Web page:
Life in Afghanistan: Fear, hunger, violence

·5 min read

A look at life in Afghanistan one year after the fall of Kabul. The FBI is boosting security after threats in the wake of the Mar-a-Lago search. And have you ever wanted to name a planet? Now's your chance.

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Life in Afghanistan under Taliban rule: Violence, hunger, fear

One year after the U.S. withdrawal from Afghanistan and the Taliban's return to power, life in Afghanistan has been transformed for many into a daily struggle for survival – marked by unemployment, homelessness, hunger and fear. Most of the attention from the West has focused on the Taliban's draconian social restrictions on women, girls and minorities after the Taliban barred girls from attending school after age 12 and eliminated women's personal freedoms. But the top concern in Afghanistan today is the economy. An estimated 700,000 have lost jobs since the U.S. withdrawal, impacting the livelihood of millions. Here's a look at how life in Afghanistan has changed in the past year.

Taliban fighters celebrate one year since they seized the Afghan capital, Kabul, in front of the U.S. Embassy in Kabul, Afghanistan, Monday, Aug. 15, 2022. The Taliban marked the first-year anniversary of their takeover after the country's western-backed government fled and the Afghan military crumbled in the face of the insurgents' advance.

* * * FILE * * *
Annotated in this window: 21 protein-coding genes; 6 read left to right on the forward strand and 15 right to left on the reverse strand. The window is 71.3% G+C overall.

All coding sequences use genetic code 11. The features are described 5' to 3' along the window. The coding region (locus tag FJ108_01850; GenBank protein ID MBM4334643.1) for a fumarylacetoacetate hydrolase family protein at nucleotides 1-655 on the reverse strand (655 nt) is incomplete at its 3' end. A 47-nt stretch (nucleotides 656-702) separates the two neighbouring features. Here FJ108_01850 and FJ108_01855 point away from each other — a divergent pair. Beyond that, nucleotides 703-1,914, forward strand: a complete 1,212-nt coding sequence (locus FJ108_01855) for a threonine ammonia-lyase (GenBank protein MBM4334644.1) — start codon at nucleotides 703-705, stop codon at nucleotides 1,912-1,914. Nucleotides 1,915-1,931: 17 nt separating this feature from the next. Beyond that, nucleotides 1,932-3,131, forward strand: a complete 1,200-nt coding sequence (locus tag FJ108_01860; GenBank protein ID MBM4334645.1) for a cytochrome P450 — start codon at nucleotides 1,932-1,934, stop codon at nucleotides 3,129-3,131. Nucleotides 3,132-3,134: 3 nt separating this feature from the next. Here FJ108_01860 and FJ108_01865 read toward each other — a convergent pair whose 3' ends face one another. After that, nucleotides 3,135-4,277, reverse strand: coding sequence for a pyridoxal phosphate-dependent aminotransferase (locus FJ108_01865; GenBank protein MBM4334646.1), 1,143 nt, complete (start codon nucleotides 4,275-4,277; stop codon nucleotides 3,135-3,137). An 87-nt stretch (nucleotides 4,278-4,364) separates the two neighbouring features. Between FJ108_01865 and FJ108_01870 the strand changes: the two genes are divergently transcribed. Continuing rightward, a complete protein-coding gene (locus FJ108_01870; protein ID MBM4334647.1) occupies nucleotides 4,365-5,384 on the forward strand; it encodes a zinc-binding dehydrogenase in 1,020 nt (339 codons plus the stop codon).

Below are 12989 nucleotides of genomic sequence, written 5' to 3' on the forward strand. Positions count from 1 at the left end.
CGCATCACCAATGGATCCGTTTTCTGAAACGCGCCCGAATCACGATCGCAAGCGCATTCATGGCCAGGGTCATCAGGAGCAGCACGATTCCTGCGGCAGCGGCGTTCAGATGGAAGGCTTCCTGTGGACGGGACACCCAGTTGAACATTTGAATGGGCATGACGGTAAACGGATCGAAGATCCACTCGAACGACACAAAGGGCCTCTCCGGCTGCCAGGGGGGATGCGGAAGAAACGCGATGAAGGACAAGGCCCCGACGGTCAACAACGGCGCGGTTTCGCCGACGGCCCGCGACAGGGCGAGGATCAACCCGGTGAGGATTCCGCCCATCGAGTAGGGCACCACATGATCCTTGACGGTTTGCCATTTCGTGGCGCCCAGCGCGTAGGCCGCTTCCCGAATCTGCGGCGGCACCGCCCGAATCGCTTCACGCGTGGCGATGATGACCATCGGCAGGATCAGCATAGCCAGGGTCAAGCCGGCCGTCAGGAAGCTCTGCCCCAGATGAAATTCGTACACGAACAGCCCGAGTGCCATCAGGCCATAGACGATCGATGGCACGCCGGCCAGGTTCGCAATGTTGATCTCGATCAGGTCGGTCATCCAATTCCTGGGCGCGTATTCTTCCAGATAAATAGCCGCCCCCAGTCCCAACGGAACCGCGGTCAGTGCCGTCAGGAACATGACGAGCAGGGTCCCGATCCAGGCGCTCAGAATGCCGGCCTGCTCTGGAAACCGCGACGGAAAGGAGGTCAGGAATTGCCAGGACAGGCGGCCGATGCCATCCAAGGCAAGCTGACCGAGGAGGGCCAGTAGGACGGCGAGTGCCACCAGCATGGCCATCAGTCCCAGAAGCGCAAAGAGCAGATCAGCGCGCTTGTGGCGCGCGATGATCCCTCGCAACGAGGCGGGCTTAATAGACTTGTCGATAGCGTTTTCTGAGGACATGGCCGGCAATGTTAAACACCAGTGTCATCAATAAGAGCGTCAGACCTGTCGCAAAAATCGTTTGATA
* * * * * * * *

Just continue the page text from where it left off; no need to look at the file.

Taliban fighters celebrate one year since they seized the Afghan capital, Kabul, in front of the U.S. Embassy in Kabul, Afghanistan, Monday, Aug. 15, 2022. The Taliban marked the first-year anniversary of their takeover after the country's western-backed government fled and the Afghan military crumbled in the face of the insurgents' advance.

Georgia election-interference inquiry: Graham must testify, Giuliani a target of investigation

A federal judge in Georgia denied Sen. Lindsey Graham's bid to avoid testifying before an Atlanta-area grand jury investigating interference in the 2020 election, rejecting the Trump ally's claim that he was shielded from such scrutiny by legislative privilege. Keep reading.

  • Why he's involved: Graham placed at least two telephone calls to Georgia Secretary of State Brad Raffensperger and staff members after the November 2020 election, seeking additional review of the absentee ballots, according to court documents.